Patch Francais Camping Manager 2012
Hiking to Virgin Falls and back to the parking area is a five to eight hour hike depending on your pace and whether you hike to the Caney Fork Overlook and/or the Caney Fork River. The trail leaving the parking area meanders down to the Big Branch of the Big Laurel Creek through an upland oak-hickory/chestnut oak hardwood forest crisscrossing a fern dominated upland drainage. Upon descending into the gorge the vegetation changes to hemlock and mixed mesophytic forest which includes maples, oaks, tulip poplar, hickories, buckeye, basswood, cherry, yellow birch, sycamore, and many more species. Mountain laurel, magnolia and several ericaceous shrubs (such as various wild blueberries) are common along the trail. The trails pass by small rockhouses, boulder fields, sinks, caves, and waterfalls on route to Virgin Falls where the trail ends. The distance to Virgin Falls is four miles one way. There are designated camping sites off the trail (see map). There is no camping allowed above Virgin Falls. Virgin Falls State Natural Area is located in the Scott's Gulf area, and adjacent to the Bridgestone/Firestone Centennial Wilderness, which also has some great trails. The Virgin Falls area was originally set aside in 1973 as a Pocket Wilderness by the Bowater Pulp and Paper Corporation. It was purchased from a private landowner by the State in 2012, partially with a grant from the U.S. Fish and Wildlife Service. The deep gorges, rich vegetation, sparkling waterfalls, and streams make this area a favorite hiking and backpacking destination. All natural and cultural features are protected. Please be sure to respect the resources, and to take out all waste brought in. If camping, please leave your campsite in as good as, or better shape than you found it.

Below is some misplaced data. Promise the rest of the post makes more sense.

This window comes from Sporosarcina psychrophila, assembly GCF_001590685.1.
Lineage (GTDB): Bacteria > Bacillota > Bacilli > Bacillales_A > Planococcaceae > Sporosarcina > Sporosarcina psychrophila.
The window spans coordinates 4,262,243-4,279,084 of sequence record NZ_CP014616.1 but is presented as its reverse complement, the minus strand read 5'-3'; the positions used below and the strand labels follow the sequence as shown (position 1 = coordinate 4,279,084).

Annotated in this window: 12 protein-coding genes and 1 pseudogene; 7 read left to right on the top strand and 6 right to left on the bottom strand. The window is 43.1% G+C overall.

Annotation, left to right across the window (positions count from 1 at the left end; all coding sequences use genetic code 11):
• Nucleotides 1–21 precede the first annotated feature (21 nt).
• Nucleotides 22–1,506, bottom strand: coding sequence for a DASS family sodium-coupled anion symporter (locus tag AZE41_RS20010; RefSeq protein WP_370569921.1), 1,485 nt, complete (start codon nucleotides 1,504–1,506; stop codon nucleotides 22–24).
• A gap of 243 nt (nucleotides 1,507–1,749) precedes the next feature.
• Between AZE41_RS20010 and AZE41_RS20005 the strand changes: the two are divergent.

Patch francais camping manager 2012